Carnac Stones in France

The Mystery of the Carnac Stones

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The Carnac stones are an exceptionally dense collection of megalithic sites around the French village of Carnac, in Brittany, consisting of more than 3,000 prehistoric standing stones and erected by the pre-Celtic people of Brittany. They are the largest such collection in the world, however their purpose has never been discovered.

The Carnac Stones consist of both single standing stones (menhirs) and multistone clusters (dolmens). The main group of stone alignments involves 12 converging rows of standing stones stretching more than a kilometre with the remains of a stone circle at either end. The largest stones, around 4m high, are at the western end and they become smaller along the length of the alignment reaching around 0.6m in height.

It is thought that the stones were erected during the Neolithic period which lasted from 4500 BC until 2000 BC, but in reality archaeologists have had great difficulty in establishing accurate dates as little material was found beneath them that could be used for radiocarbon dating.

Local myth states that a Roman legion was on the march when the wizard Merlin turned them into stone. Since then, a wide variety of theories have been put forward to explain the purpose of these mysterious stones. One researcher who studied the stones purported that they may have been an elaborate earthquake detector. Another interpretation is that the stones were erected by ancient people to honour their ancestors, still others think they were astronomical in nature.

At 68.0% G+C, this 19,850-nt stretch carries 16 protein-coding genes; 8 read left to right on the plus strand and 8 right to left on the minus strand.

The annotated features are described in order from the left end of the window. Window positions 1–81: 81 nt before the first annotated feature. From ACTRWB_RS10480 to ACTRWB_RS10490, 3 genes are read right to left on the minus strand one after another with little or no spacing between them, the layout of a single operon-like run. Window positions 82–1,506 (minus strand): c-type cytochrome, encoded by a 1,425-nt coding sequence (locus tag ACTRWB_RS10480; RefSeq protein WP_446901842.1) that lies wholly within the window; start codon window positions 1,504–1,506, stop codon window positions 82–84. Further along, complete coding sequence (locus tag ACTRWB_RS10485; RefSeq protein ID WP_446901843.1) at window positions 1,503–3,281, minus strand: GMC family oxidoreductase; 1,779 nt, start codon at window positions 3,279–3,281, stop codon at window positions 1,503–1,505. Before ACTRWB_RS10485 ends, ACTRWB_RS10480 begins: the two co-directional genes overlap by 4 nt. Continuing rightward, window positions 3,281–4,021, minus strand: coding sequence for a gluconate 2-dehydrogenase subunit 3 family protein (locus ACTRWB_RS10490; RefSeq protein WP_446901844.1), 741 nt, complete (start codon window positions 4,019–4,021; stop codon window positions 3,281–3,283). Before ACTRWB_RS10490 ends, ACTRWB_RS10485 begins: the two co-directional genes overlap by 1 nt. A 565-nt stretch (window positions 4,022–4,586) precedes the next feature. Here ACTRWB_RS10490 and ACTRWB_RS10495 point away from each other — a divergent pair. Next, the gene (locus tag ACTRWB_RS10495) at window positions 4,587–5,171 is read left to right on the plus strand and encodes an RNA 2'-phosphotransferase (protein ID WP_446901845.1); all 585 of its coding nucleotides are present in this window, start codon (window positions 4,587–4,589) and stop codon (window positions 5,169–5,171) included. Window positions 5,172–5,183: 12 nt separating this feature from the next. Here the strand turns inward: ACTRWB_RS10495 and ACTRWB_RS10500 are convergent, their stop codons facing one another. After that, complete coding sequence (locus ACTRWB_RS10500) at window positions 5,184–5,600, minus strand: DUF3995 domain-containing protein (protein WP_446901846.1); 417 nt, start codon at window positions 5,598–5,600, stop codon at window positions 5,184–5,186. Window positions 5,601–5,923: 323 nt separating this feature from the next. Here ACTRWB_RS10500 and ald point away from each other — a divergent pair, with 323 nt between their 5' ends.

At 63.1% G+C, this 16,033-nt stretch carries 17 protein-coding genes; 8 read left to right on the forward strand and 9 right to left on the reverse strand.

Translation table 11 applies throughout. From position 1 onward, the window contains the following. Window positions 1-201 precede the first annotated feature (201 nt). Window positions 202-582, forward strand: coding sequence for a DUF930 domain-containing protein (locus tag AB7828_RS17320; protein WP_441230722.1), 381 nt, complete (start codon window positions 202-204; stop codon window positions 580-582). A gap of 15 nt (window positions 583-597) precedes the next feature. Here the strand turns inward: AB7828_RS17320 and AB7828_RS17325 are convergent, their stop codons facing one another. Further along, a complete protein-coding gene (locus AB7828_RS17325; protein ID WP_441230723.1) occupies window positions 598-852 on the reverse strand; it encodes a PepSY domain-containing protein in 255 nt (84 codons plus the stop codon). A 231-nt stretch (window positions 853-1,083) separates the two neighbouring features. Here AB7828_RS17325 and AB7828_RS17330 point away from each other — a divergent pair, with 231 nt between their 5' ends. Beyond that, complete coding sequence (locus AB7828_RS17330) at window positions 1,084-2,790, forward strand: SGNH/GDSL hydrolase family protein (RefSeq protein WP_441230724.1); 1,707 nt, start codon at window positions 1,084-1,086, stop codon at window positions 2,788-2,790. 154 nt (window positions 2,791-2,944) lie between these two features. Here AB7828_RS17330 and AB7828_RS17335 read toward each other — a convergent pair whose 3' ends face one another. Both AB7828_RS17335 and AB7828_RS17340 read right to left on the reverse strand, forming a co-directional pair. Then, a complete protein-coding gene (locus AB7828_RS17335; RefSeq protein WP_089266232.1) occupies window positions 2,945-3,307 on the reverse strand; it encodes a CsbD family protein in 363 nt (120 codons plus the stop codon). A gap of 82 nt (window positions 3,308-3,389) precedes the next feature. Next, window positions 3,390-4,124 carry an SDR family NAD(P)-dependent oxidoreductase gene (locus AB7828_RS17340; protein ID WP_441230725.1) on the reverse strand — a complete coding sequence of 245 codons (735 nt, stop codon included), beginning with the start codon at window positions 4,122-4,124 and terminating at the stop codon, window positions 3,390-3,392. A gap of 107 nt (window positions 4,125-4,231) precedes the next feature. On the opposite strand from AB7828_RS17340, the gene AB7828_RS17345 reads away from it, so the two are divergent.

If the stones were in fact tied in with astronomy, it is possible that they acted as calendars and observatories, so that ancient farmers knew the seasons and when to plant and harvest their crops and the priests could foretell phenomena such as eclipses of the sun and moon.  Alexander Thom, who has surveyed many megaliths in Britain and France, believes that Carnac was a huge lunar observatory.

Research is going on now to try to find out if these stone markings served as sites for astronomy or whether they were aligned with the Sun or Moon in a special way. But for now, their true purpose remains elusive.

By April Holloway

Related Links 

Carnac: A megalithic Wonderland

The Carnac Stones

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Thts as far as they had to move them so they could soil. But how much shade do they make?

I think every one over thinking this. The stones were erected to catch the heat of the sun during the day and release I at night to keep the crops from freezing. The simple answer is usually the right one. if you look closely they are not aligned in anyway

I am very interested in ancient cultures and the possibility of alien beings as part of our history.

The ancient Celts wouldn't have needed such a huge alignment of stones to predict the planting or harvesting seasons. They could judge fairly accurately by the lengths of the days and the ambient temperatures. It is more likely, therefore, that the Carnac stones functioned as an astronomical tool.

I was thinking they might be markers of lanes for 'races' or procession. But then I recall the Stone Money on some Pacific island. Big rocks that 'change hands' as a way of payment between people/clans.


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